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Fighting Muscle Mass LossesFighting Muscle Mass Losses

February 26, 2010

1 Min Read
Fighting Muscle Mass Losses

Among the health challenges facing the aging boomers is the progressive loss of muscle mass and strength, known as sarcopenia. Kimberly J. Decker, writing for Food Product Design, examined the issue of sarcopenia, and the role nutrition and exercise can play in halting its progress.

The cause of age-related muscle loss is still unknown, with theories ranging from effects of inflammation, relative protein breakdown, and reduced protein consumption levels leading to amino-acid insensitivity in the muscles. However, weight-bearing resistance exercise and proper nutrition have shown efficacy in addressing muscle loss, with protein one of the critical nutrients.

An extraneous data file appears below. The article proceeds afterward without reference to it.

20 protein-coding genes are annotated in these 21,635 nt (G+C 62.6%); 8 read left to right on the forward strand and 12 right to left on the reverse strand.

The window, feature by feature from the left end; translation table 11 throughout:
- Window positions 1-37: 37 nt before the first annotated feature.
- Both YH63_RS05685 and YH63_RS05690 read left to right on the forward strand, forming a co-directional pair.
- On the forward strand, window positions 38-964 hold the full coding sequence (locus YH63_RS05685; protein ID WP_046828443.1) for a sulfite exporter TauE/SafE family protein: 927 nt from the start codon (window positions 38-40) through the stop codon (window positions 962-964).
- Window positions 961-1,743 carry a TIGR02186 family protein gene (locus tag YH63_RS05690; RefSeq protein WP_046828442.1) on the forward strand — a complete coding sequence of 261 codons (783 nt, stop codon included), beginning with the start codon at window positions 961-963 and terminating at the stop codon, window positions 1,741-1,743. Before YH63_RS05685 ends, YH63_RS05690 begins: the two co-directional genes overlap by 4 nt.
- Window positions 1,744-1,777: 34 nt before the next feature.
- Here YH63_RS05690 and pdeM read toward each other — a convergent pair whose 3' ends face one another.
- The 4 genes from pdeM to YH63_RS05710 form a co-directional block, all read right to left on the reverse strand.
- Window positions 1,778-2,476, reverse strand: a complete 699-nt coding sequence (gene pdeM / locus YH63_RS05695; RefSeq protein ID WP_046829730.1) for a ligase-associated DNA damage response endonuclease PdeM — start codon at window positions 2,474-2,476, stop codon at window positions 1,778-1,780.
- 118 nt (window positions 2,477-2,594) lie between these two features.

Protein is one of the primary aspects within total calories that older adults want to be cognizant of, said Matt Pikosky, director of research transfer, Dairy Management Inc. (DMI). Dietary protein, once its digested and broken down into amino acids for use within the body, provides that structural framework for the continuous building and repair of body tissues that takes place on a daily basis. Sufficient protein intake is very important to minimize that muscle loss thats going to happen as we age.

For aging adults looking to fight age-related muscle loss, adequate protein intake may be higher than the recommended 0.8 g/kg body weight/dpossibly as high as 2.5 g/kg of body weight/d. Additionally, selecting a high-quality protein source rich in essential amino acids is important to provide the nutrition the muscles need. Dairy protein, including casein and whey, delivers essential nutrients and amino acids, including leucine, which Pikosky noted plays a key role in initiating protein synthesis in the body.

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